Not that long ago, the church wasn’t paying me and I earned my living from a consultancy based in Loddon. Part of that job meant that I had reasonably frequent meetings with the European Commission in Brussels. On one of the early visits I arrived in Brussels by Eurostar and knew that my boss was waiting for me before leaving for a business meal that night. It was late and dark, so I decided to get a tram rather than risk getting lost. I found the right stop, and got on a tram that seemed to be going the right way … and then it all went wrong.

The tram went the right way, at least to start with, then it turned off. I thought, “It’s OK, its just doing a loop”, but no it carried on in the wrong direction. Then I decided I must get off before I end up miles from where I need to be. I got off. The tram continued on. I looked around.

I was in the middle of a very rough Arab district of Brussels. There were no trams or buses. I had no idea where I was, where I had come from or where the hotel was. What’s more it was very dark. So I stopped and waited. Then walked fast in what I was sure was the right way. 15 minutes later I recognised the far end of the street with my hotel. I arrived only a little late. The Spirit was with me that night. I seemed to be invisible to the young men loitering on the street corner, even though I was in a suit, and was dragging a suitcase behind me – easy meat. I know how to fight, but I still felt like a lamb among wolves. Strangely, after my initial panic I felt confident that all would be OK. But not so confident that I wasn’t relieved to find the hotel!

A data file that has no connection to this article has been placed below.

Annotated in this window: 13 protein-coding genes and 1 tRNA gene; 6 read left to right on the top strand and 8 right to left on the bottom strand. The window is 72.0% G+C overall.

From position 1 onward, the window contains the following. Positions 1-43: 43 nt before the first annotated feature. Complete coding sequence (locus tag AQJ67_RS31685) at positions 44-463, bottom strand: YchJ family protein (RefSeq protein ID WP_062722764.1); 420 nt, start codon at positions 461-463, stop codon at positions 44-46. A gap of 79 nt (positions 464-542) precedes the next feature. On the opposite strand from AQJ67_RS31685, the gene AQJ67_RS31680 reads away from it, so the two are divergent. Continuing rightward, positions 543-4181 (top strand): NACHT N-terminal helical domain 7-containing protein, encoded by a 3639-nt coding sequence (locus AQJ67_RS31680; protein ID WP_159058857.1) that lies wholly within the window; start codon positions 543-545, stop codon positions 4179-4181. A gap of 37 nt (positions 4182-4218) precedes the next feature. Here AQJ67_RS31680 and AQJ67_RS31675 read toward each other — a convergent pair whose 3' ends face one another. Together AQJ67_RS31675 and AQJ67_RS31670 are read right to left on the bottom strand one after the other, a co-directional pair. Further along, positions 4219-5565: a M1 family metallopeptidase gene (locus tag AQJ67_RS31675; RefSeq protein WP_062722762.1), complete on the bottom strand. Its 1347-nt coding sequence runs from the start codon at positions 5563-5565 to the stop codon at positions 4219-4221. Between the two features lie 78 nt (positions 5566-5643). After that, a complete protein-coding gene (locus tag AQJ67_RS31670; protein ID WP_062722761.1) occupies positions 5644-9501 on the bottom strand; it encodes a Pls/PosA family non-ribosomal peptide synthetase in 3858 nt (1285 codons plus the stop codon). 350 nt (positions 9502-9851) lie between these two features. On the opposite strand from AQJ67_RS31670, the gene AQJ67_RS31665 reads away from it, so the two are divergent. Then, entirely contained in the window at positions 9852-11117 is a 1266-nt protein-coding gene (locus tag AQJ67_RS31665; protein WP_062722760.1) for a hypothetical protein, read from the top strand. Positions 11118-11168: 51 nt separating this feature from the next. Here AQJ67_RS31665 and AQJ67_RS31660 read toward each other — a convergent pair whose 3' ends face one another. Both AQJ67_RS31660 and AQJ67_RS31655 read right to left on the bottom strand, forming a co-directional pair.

When I let him, the Spirit works in amazing ways. But I still doubt, and question and want to turn back. I still often want the Spirit to be talking to someone else: I often want an easier life; a more predictable life. But l don’t regret anything that I have done when stepping out for God, even when it has gone wrong. Sometimes it has gone wrong. I can remember being conned out of a train fair by a Bible quoting con-artist in Liverpool. I gave money that I couldn’t really afford to feed a man’s drug habit.

I will make mistakes again, I will look a fool again and deep down I don’t care.

“The harvest is great and the workers are few”, but I’ve discovered something strange. If I step out others often follow. If someone else steps out I can sometimes see the need and the calling of the Spirit and follow. For example, someone was prompted by the Spirit to provide food for those without and Foodbank was formed. I saw that example and followed.

It could be anyone who is being called by the Spirit to step out in faith. It is the scariest thing in the world and the most amazingly wonderful. Better than any funfair ride. Better even than scraping my knees round a corner on the motorbike.

Spiritus (Steve Turner)

I used to think of you
as a symphony
neatly structured,
full of no surprises.
Now I see you as
a saxophone solo
blowing wildly
into the night,
a tongue of fire,
flicking in unrepeated patterns.

I look at people; I look out into the interenet and listen for strains of wild music, flickers of flame, the other worldly madness that comes from following Christ.